Brandon Harris, it’s your team now.
Late Tuesday night at a post-scrimmage news conference, LSU coach Les Miles, perhaps after gleaning the last bit of confirmation he needed from the Tigers’ final major preseason scrimmage, allowed what has seemed increasingly obvious: Harris has the lead in the quarterback derby with Anthony Jennings.
Miles didn’t come out and say verbatim that Harris will be his team’s starter next Saturday when No. 14-ranked LSU opens in Tiger Stadium against McNeese State. He did allow Wednesday night on his first weekly radio show of the season that he “won’t be surprised” if Harris takes the first snap.
Knowing Miles is the Minister of Vague when it comes to specific questions about his Tigers, it was almost the equal of a pronouncement chiseled on a stone tablet.
So sometime shortly after 6:30 p.m. next Saturday, Harris will take the snap from redshirt freshman Will Clapp, turn and put the ball in Leonard Fournette’s breadbasket.
What, you thought we’d say he’ll throw a play-action pass? Come now.
“We like both of our guys,” Miles said. But, “Brandon Harris is certainly the leader at this point.
“He’s put himself in position based on a summer’s body of work.”
That he has.
What looked coming out of the spring game like a tight battle that might go this deep into preseason drills or longer evolved over time into a growing gulf between the two quarterbacks. The wedge between them was driven in June when Jennings was suspended after his arrest for unlawfully entering someone else’s apartment.
The charges were dropped and Jennings was reinstated in time for the start of preseason drills, but as far as the quarterback race was concerned the sea shift was already underway.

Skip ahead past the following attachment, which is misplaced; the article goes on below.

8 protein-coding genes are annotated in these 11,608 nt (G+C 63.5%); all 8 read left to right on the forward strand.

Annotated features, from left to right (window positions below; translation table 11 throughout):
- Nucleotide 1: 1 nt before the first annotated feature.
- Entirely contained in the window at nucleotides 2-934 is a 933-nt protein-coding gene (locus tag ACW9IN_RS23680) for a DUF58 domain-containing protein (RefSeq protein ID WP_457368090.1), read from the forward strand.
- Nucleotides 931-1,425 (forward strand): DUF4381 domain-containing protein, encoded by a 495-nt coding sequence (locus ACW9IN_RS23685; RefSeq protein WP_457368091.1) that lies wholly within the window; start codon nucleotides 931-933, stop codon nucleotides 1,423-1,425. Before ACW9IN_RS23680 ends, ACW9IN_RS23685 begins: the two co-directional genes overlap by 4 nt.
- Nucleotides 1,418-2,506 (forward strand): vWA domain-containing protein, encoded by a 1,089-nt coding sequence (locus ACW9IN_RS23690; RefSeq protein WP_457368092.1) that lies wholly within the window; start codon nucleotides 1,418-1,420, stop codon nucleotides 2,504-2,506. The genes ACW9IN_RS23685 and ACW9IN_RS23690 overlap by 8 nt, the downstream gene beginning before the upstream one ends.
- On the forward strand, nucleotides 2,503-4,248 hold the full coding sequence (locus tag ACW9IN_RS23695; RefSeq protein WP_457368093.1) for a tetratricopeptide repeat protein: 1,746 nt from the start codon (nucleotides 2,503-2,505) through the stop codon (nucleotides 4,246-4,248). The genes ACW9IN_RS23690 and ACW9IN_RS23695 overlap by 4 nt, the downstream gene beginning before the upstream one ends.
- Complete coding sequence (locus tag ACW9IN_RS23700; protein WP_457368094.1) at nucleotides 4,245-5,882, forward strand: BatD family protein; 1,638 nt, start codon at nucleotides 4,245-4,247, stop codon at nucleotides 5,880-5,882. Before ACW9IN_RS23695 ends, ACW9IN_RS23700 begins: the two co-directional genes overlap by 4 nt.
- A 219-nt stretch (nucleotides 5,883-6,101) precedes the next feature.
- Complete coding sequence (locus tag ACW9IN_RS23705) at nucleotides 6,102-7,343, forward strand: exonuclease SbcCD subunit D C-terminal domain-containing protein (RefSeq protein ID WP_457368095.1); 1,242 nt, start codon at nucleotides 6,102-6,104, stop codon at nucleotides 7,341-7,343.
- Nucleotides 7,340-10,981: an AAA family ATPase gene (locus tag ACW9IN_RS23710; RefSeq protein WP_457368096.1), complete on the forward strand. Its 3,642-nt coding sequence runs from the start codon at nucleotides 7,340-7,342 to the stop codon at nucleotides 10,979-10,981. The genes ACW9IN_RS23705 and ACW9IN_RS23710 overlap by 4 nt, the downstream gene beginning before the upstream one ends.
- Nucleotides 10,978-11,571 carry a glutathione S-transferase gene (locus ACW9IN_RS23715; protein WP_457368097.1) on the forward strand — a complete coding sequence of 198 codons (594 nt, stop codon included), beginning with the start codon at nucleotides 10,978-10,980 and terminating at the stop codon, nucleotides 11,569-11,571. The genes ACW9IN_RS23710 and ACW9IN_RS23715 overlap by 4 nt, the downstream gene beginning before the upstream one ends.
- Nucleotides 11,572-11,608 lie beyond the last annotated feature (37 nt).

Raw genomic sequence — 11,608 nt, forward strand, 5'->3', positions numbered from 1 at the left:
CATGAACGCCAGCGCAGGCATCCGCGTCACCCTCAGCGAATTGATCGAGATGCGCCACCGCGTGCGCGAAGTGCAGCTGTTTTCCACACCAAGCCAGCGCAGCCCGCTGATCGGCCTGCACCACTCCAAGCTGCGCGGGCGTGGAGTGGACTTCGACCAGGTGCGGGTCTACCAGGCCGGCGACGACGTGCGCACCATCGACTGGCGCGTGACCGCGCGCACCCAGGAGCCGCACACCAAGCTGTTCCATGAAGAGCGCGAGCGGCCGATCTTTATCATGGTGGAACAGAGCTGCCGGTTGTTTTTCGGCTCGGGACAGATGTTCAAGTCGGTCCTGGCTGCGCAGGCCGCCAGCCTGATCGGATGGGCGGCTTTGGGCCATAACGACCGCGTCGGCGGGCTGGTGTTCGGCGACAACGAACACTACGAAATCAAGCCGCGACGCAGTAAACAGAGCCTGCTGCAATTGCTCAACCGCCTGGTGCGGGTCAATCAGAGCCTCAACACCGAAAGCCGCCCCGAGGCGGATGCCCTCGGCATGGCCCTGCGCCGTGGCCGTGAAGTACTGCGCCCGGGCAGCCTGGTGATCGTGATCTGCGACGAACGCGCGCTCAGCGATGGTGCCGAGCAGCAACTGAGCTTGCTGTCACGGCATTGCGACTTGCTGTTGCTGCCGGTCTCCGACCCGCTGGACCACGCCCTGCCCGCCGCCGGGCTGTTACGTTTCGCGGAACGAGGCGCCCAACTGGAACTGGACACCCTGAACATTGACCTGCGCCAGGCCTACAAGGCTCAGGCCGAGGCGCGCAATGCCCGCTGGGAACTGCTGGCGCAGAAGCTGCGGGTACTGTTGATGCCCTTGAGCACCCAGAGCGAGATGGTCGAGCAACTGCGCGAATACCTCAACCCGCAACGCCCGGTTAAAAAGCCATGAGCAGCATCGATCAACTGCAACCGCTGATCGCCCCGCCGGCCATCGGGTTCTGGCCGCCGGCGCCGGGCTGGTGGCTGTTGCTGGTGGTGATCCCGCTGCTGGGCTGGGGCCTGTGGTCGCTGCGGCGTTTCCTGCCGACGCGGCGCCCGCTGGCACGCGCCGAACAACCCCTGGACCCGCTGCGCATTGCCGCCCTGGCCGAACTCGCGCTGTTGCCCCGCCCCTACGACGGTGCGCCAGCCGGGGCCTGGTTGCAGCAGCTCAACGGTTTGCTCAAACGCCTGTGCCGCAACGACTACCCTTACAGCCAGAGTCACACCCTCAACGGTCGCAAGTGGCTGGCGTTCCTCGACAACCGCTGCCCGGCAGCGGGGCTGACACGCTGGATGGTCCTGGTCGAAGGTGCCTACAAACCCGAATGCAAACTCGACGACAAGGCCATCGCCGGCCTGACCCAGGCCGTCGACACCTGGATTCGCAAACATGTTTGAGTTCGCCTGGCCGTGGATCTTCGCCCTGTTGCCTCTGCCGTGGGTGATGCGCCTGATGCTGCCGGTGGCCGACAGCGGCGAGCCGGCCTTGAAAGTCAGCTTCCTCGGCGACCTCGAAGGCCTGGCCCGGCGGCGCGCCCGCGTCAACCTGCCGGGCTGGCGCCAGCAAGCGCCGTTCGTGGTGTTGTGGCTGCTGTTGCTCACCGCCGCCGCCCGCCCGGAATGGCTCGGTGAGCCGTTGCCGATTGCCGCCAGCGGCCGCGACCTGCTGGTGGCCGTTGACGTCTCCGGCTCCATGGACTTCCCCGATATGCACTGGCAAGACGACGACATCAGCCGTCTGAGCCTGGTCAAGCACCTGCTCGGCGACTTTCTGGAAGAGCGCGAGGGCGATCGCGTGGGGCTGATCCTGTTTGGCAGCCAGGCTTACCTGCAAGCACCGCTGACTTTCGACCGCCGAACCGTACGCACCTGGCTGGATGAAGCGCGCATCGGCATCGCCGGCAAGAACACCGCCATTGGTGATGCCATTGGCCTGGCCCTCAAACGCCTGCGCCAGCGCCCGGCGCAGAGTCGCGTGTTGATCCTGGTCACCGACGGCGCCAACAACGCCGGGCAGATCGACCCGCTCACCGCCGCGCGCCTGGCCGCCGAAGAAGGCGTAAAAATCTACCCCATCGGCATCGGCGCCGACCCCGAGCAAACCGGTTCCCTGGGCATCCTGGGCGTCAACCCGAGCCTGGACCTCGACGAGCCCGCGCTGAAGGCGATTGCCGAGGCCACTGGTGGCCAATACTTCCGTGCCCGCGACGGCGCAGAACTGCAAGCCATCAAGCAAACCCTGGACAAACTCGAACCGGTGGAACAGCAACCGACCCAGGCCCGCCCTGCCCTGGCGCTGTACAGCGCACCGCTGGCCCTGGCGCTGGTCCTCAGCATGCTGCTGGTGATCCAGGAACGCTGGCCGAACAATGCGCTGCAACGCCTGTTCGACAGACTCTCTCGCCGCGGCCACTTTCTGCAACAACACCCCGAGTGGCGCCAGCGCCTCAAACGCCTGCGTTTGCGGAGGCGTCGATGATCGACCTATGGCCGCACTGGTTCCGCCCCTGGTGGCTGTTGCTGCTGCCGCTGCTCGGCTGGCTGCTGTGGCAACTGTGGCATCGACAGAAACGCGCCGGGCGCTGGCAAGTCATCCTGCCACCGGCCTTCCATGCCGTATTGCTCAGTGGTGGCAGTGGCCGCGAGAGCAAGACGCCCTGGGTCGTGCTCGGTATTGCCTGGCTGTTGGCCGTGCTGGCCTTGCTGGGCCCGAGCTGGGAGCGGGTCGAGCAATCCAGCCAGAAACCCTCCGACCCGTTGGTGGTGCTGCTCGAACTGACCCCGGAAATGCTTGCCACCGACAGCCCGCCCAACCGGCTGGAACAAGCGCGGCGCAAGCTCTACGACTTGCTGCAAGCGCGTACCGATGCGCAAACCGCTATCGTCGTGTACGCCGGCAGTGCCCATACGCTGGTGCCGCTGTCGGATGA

Nature abhors a vacuum, and that applies to quarterback derbies as well. Harris developed chemistry with LSU’s receivers and running backs during summer seven-on-seven drills while Jennings was in limbo. That advantage and Harris’ ability apparently trumped Jennings’ vast edge in experience (Jennings has 13 career starts in 22 games to Harris’ one start in nine).
This doesn’t mean Harris is invulnerable. He was in a similar position midway through last season. He nearly led a miraculous comeback against Mississippi State, did resuscitate the Tigers’ offense after Jennings’ many miscues benched him against New Mexico State and got the start the following week on the road.
At Auburn, Harris was cast as the anti-hero in a story called “High Plains Dreadful.” Harris looked like he never heard of the LSU playbook, running the wrong way, going 3 of 14 passing for 58 yards and getting yanked midway through a 41-7 thrashing. He threw all of one pass (that was intercepted) the rest of the season.
Indications seeping out of preseason practices and scrimmages are that Harris has improved, but that he doesn’t need to rent a tux for his College Football Hall of Fame induction just yet.
For those reasons, in a sense, it isn’t that important who starts against McNeese State. No offense to the outmanned Cowboys, but LSU could choose not throw a single pass in that game and, barring a rash of turnovers, still win in a rout.
What matters most is the start that follows, Sept. 12 at Mississippi State. That’s when things get real for LSU and its quarterbacks. And Jennings — who we assume will also see the field against McNeese — will have a chance to make another comeback if Harris struggles to move the offense like he did at Auburn.
“He needs to make sure he does all the things that make the other 10 guys more capable,” Miles said.
“We have competition there. I would not be surprised to see Brandon Harris take the first snap. But as for who takes the last snap at the back end of the season, I’ll withhold my judgment.”
So LSU’s quarterback derby isn’t over. But it has a leader. A man who simply has to play at a competent level to stay in front for good.
Follow Scott Rabalais on Twitter: @RabalaisAdv.